It is because of the previous point that in the present study we postulate VE as an eventual positive modulator to the damage caused by VPA, demonstrating that it was capable of modulating the immunoreactivity of the morphogens studied. This is consistent with previous studies, where it has been shown that the general effects of VPA could be reversed with the previous administration of antioxidants such as VE (Hsieh et al., 2014; Zhang et al., 2010), being a powerful factor to prevent the oxidation of lipids in the cell membrane. In addition, EV is capable of reducing the deleterious effects of VPA in other tissues, such as in the sciatic nerve and in the development of the nervous system with a prophylactic administration during pregnancy (Aluclu et al., 2009; Conei et al. 2016). Specifically, at the testicular level, Ourique et al. conducted a study in Wistar rats to evaluate the protective effect of vitamin E on functional abnormalities related to VPA-induced oxidative stress in the male reproductive system, where VE restored the antioxidant potential and prevented oxidative damage in the testes and epididymis, restoring sperm motility and testicular histological conformation, suggesting that EV may be a useful compound to minimize reproductive deterioration in patients requiring treatment with VPA (Ourique et al., 2016).

In the study, the DHH morphogen showed an immunolocation from 12.5 dpc, but with significant differences at 17.5 dpc and 6 weeks postnatal only in its intensity, not in its gonadal distribution, where the percentage of immunoreactive zones was only lower in pubertal VPA groups. DHH is a morphogen secreted by sustentacular cells, which is essential in the differentiation of interstitial cells, together with platelet-derived growth factor (PDGFA) and the Homeobox Arx gene (Pierucci-Alves et al.; Griswold & Behringer, 2009). In turn, fetal interstitial cells have Patched1 (PTCH1) receptors for DHH and PDGFRA for PDGFA, and they respond by producing activin A, which acts as a paracrine regulator of the proliferation of sustentacular cells and the expansion of the testicular cord, and the development of adult interstitial cells (Archambeault & Yao, 2010). Due to the above, it is that DHH is observed from the early stages of gonadal development. It has also been seen that embryos that do not express DHH in the sustentacular cells present a reduced population of fetal interstitial cells, with the consequent insufficient production of androgens, causing genital atrophy and development of ambiguous external genitalia (Bitgood et al.; Pierucci-Alves et al.). Given this last antecedent, the fact that the lower expression of DHH was observed in the pubertal stage is contextualized, where the interstitial cells must activate their endocrine factors for the initiation of reproductive processes.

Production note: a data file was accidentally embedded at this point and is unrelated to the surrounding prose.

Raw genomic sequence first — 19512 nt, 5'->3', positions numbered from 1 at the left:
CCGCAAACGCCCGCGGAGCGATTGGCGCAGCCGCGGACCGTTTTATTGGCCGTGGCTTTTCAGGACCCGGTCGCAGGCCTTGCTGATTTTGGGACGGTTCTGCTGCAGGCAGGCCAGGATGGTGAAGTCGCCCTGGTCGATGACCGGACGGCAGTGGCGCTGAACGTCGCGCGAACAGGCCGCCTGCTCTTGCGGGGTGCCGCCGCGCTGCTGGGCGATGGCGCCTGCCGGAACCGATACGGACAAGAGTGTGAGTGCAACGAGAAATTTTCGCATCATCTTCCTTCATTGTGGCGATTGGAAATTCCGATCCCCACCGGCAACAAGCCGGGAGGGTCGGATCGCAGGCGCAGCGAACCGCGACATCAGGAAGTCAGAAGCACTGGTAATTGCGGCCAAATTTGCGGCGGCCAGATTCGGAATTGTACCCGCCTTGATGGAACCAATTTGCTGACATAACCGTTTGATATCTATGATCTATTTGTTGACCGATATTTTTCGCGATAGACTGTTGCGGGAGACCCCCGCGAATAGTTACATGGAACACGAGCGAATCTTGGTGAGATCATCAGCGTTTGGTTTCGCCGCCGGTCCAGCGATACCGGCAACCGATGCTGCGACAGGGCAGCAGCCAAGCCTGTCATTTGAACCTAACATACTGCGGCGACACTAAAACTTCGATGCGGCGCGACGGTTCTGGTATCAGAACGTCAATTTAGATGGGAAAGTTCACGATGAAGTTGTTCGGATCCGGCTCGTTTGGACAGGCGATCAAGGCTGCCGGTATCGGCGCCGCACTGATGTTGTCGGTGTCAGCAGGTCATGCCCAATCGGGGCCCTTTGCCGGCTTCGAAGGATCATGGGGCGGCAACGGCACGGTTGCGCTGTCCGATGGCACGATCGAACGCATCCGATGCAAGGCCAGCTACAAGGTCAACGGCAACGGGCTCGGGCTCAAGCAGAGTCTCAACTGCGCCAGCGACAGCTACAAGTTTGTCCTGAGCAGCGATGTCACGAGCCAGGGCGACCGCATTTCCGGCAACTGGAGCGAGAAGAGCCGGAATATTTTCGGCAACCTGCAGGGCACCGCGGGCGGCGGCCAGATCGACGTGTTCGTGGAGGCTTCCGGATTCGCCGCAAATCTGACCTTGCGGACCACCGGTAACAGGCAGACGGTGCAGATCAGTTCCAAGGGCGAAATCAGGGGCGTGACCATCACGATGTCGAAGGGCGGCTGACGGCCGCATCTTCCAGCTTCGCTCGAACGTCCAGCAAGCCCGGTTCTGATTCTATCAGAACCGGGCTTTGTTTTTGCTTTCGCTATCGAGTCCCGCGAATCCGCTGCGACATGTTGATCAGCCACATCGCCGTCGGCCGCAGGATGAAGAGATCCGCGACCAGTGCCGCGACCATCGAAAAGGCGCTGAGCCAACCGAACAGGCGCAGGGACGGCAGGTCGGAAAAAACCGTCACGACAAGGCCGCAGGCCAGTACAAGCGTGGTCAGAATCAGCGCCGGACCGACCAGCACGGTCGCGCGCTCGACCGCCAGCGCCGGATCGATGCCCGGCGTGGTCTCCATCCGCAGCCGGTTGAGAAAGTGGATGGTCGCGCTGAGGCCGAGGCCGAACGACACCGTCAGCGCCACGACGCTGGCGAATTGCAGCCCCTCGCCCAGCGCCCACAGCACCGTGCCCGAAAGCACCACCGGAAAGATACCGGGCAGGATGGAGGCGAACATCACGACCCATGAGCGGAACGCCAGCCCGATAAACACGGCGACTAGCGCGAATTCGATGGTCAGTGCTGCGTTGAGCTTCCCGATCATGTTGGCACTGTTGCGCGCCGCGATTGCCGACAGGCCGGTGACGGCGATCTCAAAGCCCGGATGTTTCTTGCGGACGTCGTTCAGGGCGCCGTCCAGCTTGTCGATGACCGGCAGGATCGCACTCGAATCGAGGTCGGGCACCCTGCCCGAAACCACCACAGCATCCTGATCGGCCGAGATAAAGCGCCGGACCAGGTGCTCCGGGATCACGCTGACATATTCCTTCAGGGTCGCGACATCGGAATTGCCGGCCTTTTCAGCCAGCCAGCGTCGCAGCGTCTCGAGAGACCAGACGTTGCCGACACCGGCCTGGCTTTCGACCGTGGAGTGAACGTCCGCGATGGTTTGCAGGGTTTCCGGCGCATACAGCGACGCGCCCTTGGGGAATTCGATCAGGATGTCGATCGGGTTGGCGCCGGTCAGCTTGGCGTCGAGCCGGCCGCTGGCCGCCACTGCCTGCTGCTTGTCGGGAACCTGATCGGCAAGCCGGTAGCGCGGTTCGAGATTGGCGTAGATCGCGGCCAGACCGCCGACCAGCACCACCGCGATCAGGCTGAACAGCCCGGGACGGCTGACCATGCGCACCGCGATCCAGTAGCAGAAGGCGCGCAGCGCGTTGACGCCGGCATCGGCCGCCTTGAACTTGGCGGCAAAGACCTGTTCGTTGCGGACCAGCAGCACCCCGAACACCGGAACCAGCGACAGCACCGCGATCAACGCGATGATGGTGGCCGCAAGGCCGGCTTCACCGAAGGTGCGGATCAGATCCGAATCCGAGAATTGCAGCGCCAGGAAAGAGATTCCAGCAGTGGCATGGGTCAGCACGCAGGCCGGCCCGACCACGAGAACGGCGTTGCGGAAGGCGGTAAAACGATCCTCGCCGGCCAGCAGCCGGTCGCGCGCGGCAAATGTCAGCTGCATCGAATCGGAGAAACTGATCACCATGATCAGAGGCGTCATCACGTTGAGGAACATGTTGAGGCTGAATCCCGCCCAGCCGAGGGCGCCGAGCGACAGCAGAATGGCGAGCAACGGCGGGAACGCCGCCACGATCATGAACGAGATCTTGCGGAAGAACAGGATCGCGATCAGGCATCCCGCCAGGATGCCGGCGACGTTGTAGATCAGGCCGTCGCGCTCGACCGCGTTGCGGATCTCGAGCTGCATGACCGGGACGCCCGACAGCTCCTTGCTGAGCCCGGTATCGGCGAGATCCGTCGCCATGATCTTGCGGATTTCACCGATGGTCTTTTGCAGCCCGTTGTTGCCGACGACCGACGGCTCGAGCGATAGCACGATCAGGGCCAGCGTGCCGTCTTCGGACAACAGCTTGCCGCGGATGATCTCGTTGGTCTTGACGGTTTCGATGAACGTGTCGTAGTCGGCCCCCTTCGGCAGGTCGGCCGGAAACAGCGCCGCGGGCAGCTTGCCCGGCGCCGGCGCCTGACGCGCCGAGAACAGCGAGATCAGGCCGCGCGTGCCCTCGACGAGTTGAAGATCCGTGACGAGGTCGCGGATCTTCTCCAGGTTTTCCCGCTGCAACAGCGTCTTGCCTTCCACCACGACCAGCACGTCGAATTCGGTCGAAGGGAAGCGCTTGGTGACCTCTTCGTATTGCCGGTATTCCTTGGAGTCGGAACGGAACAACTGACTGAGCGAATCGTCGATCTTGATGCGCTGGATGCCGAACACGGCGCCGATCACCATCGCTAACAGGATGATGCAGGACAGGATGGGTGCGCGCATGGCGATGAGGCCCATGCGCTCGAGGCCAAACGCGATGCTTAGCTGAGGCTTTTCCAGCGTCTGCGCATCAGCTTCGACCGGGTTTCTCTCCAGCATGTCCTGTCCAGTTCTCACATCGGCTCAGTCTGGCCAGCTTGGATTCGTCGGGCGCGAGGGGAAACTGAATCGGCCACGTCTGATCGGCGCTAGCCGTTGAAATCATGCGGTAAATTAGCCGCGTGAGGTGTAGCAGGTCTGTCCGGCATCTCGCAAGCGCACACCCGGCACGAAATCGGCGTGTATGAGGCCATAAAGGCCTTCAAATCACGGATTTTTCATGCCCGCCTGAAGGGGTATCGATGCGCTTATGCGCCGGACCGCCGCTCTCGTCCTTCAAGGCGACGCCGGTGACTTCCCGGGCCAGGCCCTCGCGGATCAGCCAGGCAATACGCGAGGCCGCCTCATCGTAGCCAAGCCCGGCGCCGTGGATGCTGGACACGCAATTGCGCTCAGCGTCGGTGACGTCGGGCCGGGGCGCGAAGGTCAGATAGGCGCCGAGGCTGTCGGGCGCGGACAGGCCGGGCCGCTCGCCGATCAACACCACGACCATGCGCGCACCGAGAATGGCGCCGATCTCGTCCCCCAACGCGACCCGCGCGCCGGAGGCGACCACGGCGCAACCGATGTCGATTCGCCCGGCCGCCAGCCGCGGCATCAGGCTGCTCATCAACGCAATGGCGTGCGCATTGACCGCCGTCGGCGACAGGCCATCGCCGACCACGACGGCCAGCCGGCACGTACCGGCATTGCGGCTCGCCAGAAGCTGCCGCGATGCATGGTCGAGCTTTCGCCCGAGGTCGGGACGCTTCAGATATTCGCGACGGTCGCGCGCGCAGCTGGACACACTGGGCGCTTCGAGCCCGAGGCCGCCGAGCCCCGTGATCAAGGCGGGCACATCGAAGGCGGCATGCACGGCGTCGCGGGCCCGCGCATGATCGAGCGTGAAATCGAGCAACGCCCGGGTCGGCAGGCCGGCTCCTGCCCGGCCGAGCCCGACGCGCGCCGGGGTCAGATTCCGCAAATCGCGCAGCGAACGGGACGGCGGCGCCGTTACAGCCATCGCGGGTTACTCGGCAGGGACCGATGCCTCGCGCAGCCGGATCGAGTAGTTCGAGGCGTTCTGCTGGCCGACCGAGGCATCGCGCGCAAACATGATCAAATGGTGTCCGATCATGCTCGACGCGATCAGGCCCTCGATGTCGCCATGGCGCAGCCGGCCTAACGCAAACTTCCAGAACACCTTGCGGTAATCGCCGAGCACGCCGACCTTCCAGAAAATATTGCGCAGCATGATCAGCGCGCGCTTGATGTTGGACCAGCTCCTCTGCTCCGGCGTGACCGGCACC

Another growth factor produced by sustentacular cells is IGF-1. This factor is capable of increasing the availability of cholesterol for steroidogenesis and the activity of steroidogenic enzymes (Griffeth et al.). A higher expression of STAR associated with progesterone production has also been seen in response to the stimulation of interstitial cells of mLTC-1 with paracrine factors to the supporting cells such as IGF-1, and TGFA (Hu et al., 2010). The steroidogenesis process occurs in fetal stages from 16.5 dpc in mice (Heinrich & DeFalco, 2020), which is why it is explained that the expression of this morphogen is observed from 17.5 dpc in the present study, with a lower expression and lower distribution of its marking. This is in addition to the fact that VPA causes endocrine disorders, with decreased serum concentrations of androgens and gonadotropins (Rättyä et al., 2001; Hamed, 2016). Finally, immunolocation is consistent with previous studies where its expression was observed in interstitial cells (Green et al., 2018).